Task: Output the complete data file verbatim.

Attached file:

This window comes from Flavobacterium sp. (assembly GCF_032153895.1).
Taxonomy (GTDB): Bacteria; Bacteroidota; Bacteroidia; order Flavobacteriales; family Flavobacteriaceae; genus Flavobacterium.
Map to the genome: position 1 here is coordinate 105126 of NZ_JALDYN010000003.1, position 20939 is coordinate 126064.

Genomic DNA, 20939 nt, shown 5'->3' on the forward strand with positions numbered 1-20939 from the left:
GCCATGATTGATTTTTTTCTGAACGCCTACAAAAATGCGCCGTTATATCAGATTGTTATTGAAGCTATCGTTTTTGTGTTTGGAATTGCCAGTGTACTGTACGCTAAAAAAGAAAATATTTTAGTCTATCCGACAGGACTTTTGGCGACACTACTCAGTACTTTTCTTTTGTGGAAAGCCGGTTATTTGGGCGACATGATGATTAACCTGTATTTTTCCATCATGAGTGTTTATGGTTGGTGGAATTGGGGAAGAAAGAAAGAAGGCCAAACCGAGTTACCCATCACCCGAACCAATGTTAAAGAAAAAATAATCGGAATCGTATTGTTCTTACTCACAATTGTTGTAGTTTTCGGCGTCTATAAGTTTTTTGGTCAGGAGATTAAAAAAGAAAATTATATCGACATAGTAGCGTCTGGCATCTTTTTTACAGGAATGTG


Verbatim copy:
This window comes from Flavobacterium sp. (assembly GCF_032153895.1).
Taxonomy (GTDB): Bacteria; Bacteroidota; Bacteroidia; order Flavobacteriales; family Flavobacteriaceae; genus Flavobacterium.
Map to the genome: position 1 here is coordinate 105126 of NZ_JALDYN010000003.1, position 20939 is coordinate 126064.

Genomic DNA, 20939 nt, shown 5'->3' on the forward strand with positions numbered 1-20939 from the left:
GCCATGATTGATTTTTTTCTGAACGCCTACAAAAATGCGCCGTTATATCAGATTGTTATTGAAGCTATCGTTTTTGTGTTTGGAATTGCCAGTGTACTGTACGCTAAAAAAGAAAATATTTTAGTCTATCCGACAGGACTTTTGGCGACACTACTCAGTACTTTTCTTTTGTGGAAAGCCGGTTATTTGGGCGACATGATGATTAACCTGTATTTTTCCATCATGAGTGTTTATGGTTGGTGGAATTGGGGAAGAAAGAAAGAAGGCCAAACCGAGTTACCCATCACCCGAACCAATGTTAAAGAAAAAATAATCGGAATCGTATTGTTCTTACTCACAATTGTTGTAGTTTTCGGCGTCTATAAGTTTTTTGGTCAGGAGATTAAAAAAGAAAATTATATCGACATAGTAGCGTCTGGCATCTTTTTTACAGGAATGTG